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Spectrum Study 

The Convergence Hypothesis

Are you a Lumper or a Splitter?

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Trial Design

Study Populations

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3 centers Randomized DB‐PC‐CO IHS migraine (1.1; 1.2) Up to 10 HAs; 6 months 273 patients; 1,727 HAs Suma 50mg vs. placebo

Lipton RB, et al. Headache. 2000;40:783‐791

Migraine Migrainous Tension‐type Disability in top 50% Compare clinical  and diary diagnosis  Compare treatment response based on  diagnosis

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Headache Response at  4 Hours for Migraine Population

The Final Common Pathway Physiological Phases of  Migraine

Sumatriptan 50 mg Placebo 80%

Percentage of Headaches

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**

66%

60%

Central Sensitization

78%

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71%

Neurovascular Activation

50%

48%

Trigeminal Disinhibition

39% 40%

Electrical Disinhibition Neurochemical Disruption

20%

Headache Diagnosis if  Process Terminates at  Different Stages

0% Migraine

n=1110

* P  50% reduction – 35.3% achieved by 4 wk

• ↓HA days 22.8d to 9d • ↓ Severe 15.9d  to 6.1d • ↓ Treatment 18.1d to 7.9d • 11.5% no response/Lost‐FU

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Migraine Preventive Therapy

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Stress Management

Possible reasons for lack of efficacy

• Inadequate duration ( 24’ 70

Drug

#

Droperidol 2.75mg

218 3.00

Drug Cost

Diphenhydramine 50mg

201 1.25

DHE 1mg 

167 42

Prochlorperazine 5‐10mg

141 11.5

Promethazine 50mg

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Ketorolac 30mg 

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9 + 11 (saline) 71

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Rescue Headache Interventions

Procedures

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IV >> IM >> PO Sumatriptan 6mg IM/SC Dihydroergotamine 1mg IM/SC/IV Ketorolac 30mg IV / 60mg IM Neuroleptics – Dopamine Antagonists (Droperidol, Metoclopramide, Prochlorperazine) • Steroids • Others – Mg++, Valproic Acid, Diphenhydramine • Procedures – Occipital Nerve Block, Lower Cervical Intramuscular Injections

• Lower Cervical Intramuscular Injections • Occipital Nerve Block • Sphenopalatine Ganglion Block

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Lower Cervical Intramuscular Injections

Lower Cervical Intramuscular Injections

• 3mL bupivacaine 0.5% • 25g 1.5” / 27g 1.25” • 2‐3cm lateral to the spinous  processes between C6 & C7 • AE /CI • Vasovagal, Neck stiffness, usual  injection risks

• • • •

Headache 10/06 417 ED Pts / 1 yr 65% relief in 15m Repeat injection brought  additional relief • Worsened HA in 1%

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Occipital Nerve Block

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Occipital Nerve Block

• Local anesthetic (bupivacaine).5% lidocaine 1% --Duration of anesthesia doesn’t correlate to duration of relief • Steroid (triamcinolone 40mg/mL) evidence doesn’t support general use • 3mL total per side • 25 or 27 gauge needle • May place as a “ridge” of anesthesia, “trigger points”, or fixed. 76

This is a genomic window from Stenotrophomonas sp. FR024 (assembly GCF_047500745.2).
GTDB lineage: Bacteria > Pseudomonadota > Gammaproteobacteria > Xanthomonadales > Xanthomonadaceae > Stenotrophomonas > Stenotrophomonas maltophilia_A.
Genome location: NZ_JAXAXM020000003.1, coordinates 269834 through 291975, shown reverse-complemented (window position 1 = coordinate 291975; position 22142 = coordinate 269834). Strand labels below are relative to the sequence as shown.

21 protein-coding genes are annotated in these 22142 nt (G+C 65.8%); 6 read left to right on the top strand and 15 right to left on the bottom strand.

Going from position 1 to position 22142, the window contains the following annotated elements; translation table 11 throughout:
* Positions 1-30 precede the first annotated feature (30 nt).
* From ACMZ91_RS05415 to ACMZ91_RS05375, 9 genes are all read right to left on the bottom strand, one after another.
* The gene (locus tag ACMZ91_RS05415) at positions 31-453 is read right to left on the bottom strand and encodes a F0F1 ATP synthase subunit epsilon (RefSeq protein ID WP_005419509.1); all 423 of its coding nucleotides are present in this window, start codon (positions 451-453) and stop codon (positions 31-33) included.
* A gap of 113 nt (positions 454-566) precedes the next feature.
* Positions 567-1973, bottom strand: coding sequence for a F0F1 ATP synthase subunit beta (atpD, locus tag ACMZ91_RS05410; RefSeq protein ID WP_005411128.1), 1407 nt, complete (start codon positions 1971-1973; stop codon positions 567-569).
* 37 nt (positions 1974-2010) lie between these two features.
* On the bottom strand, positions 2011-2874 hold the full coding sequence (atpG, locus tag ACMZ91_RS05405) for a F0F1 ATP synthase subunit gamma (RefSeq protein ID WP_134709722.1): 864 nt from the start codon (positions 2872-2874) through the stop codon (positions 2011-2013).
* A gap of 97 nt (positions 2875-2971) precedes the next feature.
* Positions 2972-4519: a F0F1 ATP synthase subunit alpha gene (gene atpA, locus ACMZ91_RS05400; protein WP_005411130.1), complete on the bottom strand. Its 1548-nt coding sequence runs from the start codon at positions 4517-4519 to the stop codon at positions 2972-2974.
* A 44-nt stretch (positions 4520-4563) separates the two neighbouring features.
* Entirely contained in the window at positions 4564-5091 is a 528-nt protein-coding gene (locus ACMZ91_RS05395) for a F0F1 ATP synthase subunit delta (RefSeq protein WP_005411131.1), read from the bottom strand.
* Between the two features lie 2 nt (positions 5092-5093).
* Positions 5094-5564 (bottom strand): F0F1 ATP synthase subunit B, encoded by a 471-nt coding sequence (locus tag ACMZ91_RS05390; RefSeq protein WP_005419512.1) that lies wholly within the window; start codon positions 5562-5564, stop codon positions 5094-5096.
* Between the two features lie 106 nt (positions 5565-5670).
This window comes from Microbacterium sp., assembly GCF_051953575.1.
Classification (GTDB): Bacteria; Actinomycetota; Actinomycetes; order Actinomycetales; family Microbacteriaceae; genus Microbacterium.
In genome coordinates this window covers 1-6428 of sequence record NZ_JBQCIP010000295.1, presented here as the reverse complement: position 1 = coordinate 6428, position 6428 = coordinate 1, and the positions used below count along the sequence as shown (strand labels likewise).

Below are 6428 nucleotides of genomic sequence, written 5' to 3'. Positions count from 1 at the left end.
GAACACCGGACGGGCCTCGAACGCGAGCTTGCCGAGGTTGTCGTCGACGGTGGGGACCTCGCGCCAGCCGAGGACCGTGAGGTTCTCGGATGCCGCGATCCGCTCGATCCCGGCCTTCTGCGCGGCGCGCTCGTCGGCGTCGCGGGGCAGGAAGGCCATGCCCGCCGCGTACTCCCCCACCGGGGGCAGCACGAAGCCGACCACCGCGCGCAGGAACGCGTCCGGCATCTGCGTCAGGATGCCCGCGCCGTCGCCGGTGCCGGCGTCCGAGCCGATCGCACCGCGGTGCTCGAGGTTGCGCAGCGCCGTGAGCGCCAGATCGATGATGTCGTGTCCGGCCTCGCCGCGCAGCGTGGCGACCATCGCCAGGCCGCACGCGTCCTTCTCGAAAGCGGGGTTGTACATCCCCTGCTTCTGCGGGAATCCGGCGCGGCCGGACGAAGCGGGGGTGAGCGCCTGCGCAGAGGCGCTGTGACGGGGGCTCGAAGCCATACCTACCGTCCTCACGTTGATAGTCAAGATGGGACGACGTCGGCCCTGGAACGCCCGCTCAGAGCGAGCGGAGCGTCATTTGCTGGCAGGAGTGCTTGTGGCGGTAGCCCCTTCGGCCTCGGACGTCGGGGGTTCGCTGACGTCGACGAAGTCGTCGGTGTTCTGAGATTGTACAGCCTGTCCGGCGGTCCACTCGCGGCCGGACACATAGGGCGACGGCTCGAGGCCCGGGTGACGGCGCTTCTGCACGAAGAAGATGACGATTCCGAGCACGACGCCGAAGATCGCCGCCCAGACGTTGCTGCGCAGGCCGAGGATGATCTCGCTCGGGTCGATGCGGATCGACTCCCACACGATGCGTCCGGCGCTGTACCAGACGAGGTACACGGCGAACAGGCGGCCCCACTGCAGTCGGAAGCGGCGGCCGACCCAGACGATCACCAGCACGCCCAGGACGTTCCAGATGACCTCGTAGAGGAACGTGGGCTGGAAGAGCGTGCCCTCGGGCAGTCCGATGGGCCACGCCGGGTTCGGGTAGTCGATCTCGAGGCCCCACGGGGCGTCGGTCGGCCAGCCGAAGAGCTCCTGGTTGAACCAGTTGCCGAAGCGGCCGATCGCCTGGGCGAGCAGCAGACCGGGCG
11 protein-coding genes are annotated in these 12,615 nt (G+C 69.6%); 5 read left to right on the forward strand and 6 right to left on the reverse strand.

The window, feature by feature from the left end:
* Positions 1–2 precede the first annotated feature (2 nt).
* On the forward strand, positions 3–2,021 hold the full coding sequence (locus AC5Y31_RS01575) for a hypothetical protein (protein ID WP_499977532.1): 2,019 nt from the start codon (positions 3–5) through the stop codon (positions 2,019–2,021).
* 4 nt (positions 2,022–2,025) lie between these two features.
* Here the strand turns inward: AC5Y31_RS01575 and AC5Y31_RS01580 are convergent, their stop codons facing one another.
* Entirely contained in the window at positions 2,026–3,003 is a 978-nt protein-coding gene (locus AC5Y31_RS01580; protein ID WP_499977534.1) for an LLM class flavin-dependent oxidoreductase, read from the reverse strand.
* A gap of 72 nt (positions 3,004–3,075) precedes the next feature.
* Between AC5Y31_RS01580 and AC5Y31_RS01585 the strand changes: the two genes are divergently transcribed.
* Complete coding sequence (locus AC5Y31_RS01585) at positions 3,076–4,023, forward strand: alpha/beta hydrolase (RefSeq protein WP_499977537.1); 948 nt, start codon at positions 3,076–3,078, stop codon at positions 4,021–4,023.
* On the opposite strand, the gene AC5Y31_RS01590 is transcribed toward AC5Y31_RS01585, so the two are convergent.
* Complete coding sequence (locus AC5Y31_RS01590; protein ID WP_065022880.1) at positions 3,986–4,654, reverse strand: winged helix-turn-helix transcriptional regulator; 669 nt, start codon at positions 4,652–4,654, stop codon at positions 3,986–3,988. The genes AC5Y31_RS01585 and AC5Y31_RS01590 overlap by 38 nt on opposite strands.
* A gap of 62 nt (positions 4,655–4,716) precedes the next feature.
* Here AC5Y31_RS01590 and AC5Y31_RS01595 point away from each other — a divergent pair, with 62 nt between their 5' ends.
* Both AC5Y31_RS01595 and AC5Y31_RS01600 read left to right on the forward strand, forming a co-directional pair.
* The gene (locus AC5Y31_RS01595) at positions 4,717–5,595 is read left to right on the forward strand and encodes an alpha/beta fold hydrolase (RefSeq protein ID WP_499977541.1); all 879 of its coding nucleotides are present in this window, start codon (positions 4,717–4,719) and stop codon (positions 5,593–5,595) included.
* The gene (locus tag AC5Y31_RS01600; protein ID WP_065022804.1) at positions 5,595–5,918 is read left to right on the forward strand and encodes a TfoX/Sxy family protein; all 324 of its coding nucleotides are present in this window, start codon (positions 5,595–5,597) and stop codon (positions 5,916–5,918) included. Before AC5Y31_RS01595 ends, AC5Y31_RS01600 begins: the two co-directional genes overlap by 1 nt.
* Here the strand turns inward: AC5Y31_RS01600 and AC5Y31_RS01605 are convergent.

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Occipital Nerve Block

Sphenopalatine Ganglion Block • Multiple commercial devices now available • Videos on youtube.com • Tian TX 360

• AEs & CIs • Prior hx of craniotomy over injection site • AEs primarily related to steroid- fat atrophy, alopecia, pigment change • Vagal response – Happened to me X 3 in over 6000 blocks

– http://tianmedical.com/

• Sphenocath – http://www.sphenocath.com/

• Allevio – http://alleviospg.com/ 78

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Medication Index Headaches in Primary Care The following medications were discussed in this presentation. The table below lists the  generic and trade name(s) of these medications.  Generic Name Atenolol Butalbital Candesartan Clomipramine Diclofenac Divalproex Sodium Droperidol Frovatriptan Gabapentin Ketorolac Metoclopramide Metoprolol Mirtazepine Nadolol Naproxen Naratriptan OnabotulinumtoxinA Prochlorpramide Promethazine Propranolol Rizatriptan Sodium Valproate Sumatriptan Timolol Timoptic Topiramate Valproic Acid Venlafaxine Verapamil Zolmitriptan

Trade Name Tenormin Allzital, Butapap, Fiorinal, Lanorinal Antacand Anafranil Cambia, Cataflam, Dyloject, Flector, Voltaren, Zipsor,  Zorvolex Depakote Inapsine Frova Horizant, Neurontin Sprix Metozolv ODT, Reglan Lopressor Remeron Coryard Aleve, Anaprox, Naprelan, Naprosyn Amerge Botox Compro, ProComp Phenergan, Promethegan Inderal, Innopran XL Maxalt Depacon Alsuma, Imitrex, Onzetra, Xsail, Sumvel DosePro, Zecuity,  Zembrace None None Topamax Depakene Effexor Calan, Covera‐HS, Verelan Zomig

                                         

                                         

                                         

                                         

                                         

                                         

Notes